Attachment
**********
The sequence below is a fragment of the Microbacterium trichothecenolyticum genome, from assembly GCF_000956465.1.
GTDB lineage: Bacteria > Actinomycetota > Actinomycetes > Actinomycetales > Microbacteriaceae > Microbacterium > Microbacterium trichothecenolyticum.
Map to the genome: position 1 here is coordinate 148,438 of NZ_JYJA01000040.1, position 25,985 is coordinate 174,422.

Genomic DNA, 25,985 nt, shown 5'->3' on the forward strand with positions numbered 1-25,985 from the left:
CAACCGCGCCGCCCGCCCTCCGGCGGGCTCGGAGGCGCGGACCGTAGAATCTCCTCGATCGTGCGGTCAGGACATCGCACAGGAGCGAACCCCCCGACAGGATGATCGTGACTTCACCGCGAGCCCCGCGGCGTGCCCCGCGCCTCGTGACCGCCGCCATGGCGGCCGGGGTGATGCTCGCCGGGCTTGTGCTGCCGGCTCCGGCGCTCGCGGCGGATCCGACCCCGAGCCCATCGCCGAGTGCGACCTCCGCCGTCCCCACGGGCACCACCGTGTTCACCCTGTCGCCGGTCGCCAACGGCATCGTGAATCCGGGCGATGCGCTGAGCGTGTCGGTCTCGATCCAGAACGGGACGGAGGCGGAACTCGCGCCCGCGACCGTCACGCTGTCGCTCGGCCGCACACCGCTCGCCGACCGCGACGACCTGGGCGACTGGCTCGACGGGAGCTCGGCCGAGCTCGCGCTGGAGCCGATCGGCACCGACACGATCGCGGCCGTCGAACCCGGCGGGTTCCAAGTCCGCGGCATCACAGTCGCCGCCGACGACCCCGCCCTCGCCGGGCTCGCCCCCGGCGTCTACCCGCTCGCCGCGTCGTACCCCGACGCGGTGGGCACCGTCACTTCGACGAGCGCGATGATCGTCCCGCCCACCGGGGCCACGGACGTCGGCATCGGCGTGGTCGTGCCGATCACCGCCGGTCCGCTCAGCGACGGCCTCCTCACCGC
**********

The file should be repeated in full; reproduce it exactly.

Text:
The sequence below is a fragment of the Microbacterium trichothecenolyticum genome, from assembly GCF_000956465.1.
GTDB lineage: Bacteria > Actinomycetota > Actinomycetes > Actinomycetales > Microbacteriaceae > Microbacterium > Microbacterium trichothecenolyticum.
Map to the genome: position 1 here is coordinate 148,438 of NZ_JYJA01000040.1, position 25,985 is coordinate 174,422.

Genomic DNA, 25,985 nt, shown 5'->3' on the forward strand with positions numbered 1-25,985 from the left:
CAACCGCGCCGCCCGCCCTCCGGCGGGCTCGGAGGCGCGGACCGTAGAATCTCCTCGATCGTGCGGTCAGGACATCGCACAGGAGCGAACCCCCCGACAGGATGATCGTGACTTCACCGCGAGCCCCGCGGCGTGCCCCGCGCCTCGTGACCGCCGCCATGGCGGCCGGGGTGATGCTCGCCGGGCTTGTGCTGCCGGCTCCGGCGCTCGCGGCGGATCCGACCCCGAGCCCATCGCCGAGTGCGACCTCCGCCGTCCCCACGGGCACCACCGTGTTCACCCTGTCGCCGGTCGCCAACGGCATCGTGAATCCGGGCGATGCGCTGAGCGTGTCGGTCTCGATCCAGAACGGGACGGAGGCGGAACTCGCGCCCGCGACCGTCACGCTGTCGCTCGGCCGCACACCGCTCGCCGACCGCGACGACCTGGGCGACTGGCTCGACGGGAGCTCGGCCGAGCTCGCGCTGGAGCCGATCGGCACCGACACGATCGCGGCCGTCGAACCCGGCGGGTTCCAAGTCCGCGGCATCACAGTCGCCGCCGACGACCCCGCCCTCGCCGGGCTCGCCCCCGGCGTCTACCCGCTCGCCGCGTCGTACCCCGACGCGGTGGGCACCGTCACTTCGACGAGCGCGATGATCGTCCCGCCCACCGGGGCCACGGACGTCGGCATCGGCGTGGTCGTGCCGATCACCGCCGGTCCGCTCAGCGACGGCCTCCTCACCGC